083 - cry
The night air was crisp and completely silent. A sleepy suburban neighborhood even during the day, in the middle of night, there was truly not a single sound. Everyone was safely asleep in their beds, and all the lights were shut off. For sound, there was only the faint background hum of crickets, and for illumination, only the light of the moon.
It was nearly three in the morning when Dale's van dared to break the silence. He had come in off of one of the bigger thoroughfares, and as he pulled into the little community, he did his best to maintain the silence. His van was in good running shape, so it purred like a kitten, and of course he had the radio off in the car, along with anything else that might potentially make a peep--he did not even allow himself the air conditioner.
He already had the window down, anyway, and he enjoyed breathing in the fresh late night smells. Dale made sure to bring his vehicle's pace way down once he got into the neighborhood, and the engine was running so quietly that he could only faintly hear the rubber slowly treading on the pavement through the open windows. Dale's palms sweated nervously with anticipation and excitement as he continued crawling down the streets.
Dale was aiming to reach as close to the middle of the neighborhood as he could before coming to a stop. So, he continued slowly meandering through the cookie-cutter houses, all two-floor affairs that he admitted had once seemed desirable to him. No longer, though.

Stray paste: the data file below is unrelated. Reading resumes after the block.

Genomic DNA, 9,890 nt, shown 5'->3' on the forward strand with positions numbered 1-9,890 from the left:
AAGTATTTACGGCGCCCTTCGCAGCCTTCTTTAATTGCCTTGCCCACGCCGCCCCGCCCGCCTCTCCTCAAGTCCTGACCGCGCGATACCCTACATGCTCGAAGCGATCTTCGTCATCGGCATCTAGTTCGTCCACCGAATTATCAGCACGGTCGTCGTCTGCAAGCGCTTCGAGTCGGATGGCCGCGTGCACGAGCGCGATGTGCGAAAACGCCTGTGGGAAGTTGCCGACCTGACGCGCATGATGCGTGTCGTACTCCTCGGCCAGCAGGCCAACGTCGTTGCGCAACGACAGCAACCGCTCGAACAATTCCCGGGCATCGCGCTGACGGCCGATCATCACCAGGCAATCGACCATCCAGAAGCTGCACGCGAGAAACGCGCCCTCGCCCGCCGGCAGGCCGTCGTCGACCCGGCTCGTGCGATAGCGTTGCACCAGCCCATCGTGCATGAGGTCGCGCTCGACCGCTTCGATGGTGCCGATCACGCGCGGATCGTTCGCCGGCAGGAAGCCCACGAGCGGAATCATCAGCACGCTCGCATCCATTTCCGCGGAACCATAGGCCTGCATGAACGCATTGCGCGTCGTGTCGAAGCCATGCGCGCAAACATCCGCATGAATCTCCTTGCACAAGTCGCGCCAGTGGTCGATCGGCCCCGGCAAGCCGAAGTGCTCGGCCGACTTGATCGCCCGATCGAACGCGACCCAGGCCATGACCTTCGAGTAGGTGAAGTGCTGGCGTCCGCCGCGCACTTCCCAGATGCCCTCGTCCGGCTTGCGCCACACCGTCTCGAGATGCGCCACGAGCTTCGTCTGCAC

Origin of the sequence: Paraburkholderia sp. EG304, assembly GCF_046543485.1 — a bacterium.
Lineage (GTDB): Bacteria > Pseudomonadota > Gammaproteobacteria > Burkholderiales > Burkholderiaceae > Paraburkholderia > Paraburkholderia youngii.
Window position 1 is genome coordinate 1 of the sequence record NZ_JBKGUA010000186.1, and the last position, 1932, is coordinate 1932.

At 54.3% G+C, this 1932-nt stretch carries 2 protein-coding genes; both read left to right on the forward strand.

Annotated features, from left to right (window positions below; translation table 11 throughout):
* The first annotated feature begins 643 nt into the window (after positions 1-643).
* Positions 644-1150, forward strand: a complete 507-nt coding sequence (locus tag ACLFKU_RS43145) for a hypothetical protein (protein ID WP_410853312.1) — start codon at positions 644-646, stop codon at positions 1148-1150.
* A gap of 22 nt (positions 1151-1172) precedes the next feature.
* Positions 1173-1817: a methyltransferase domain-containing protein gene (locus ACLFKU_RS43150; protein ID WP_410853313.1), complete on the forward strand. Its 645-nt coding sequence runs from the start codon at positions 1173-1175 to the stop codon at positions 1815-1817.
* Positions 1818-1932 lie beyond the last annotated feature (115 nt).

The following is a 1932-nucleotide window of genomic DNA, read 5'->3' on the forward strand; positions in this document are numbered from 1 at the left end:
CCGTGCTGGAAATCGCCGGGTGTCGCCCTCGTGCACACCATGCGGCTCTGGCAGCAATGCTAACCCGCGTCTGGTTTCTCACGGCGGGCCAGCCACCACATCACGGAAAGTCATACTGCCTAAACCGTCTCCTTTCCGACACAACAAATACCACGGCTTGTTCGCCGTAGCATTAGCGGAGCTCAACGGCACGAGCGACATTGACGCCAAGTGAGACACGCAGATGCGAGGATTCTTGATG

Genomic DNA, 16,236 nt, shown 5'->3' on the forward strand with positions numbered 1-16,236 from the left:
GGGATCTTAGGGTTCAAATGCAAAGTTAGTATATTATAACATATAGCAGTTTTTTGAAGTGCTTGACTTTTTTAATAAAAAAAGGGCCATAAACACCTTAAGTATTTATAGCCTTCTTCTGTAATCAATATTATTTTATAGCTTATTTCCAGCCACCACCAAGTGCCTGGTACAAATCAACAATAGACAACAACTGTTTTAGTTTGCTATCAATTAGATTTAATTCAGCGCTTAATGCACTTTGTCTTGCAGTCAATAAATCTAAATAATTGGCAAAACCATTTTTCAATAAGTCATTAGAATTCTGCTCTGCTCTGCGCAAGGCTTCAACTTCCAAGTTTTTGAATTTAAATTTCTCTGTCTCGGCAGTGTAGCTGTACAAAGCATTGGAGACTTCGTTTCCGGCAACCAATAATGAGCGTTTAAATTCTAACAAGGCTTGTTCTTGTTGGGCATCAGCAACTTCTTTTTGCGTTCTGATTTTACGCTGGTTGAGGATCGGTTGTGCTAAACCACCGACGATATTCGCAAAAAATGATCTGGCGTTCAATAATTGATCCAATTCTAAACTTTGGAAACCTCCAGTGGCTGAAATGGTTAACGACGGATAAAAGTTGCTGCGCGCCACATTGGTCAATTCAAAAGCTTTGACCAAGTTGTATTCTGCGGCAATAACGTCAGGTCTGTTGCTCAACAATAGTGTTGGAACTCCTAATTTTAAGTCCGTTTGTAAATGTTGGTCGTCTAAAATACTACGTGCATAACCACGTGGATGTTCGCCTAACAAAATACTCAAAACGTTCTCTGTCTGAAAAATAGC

The streets were familiar, and he knew the majority of the people who lived in these houses. Some of them were kind, but many of them were just petty little people who had nothing better to do with their lives than stick their noses in other people's business. They were the worst, in Dale's eyes. He would feel no remorse for what he planned to do.
Eventually, he found the place where he wished to stop, and he pulled the car over to the side of the road, snugly against the curb. He left the engine running though, for if his plan was a success, he would like to make a smooth getaway, inflicting as much damage as he could in his wake. Dale undid his seatbelt and hopped into the back of the van.
He began to flip switches and press buttons, arming the rather large system he had in place in the back of the van. It was experimental at best, so Dale was nervous that it would work properly, or that it would work at all.
In short, the system would produce a very, very loud squealing sound. In fact, over half the back of the van was filled with special speakers specially made for pushing out the sound as loudly as possible. The catch was, the sound would not be audible at all to people, but rather it would be in the frequency range that dogs could hear.
It was Dale's hope that the dogs in this neighborhood would find the sound extremely unpleasant, and thus they would begin howling and barking, which would cause a great annoyance to their sleeping owners. He got excited at the thought of it working as he waited for the system to finish charging.
A moment later, the light turned green. It was time. Dale jammed it down. He could hear the speakers start to rumble slightly, but other than that, nothing. For a few moments. Then, came the dog barks. A cacophony of them, almost all at once. As the canine symphony refused to desist, the lights began coming on in the houses. It was glorious.
Dale hopped back into the driver's seat, and threw the car into drive. He would wake up the entire neighborhood in this way, and they would never suspect a thing. "Fuck you, homeowner association," he said under his breath as he pulled away from the curb.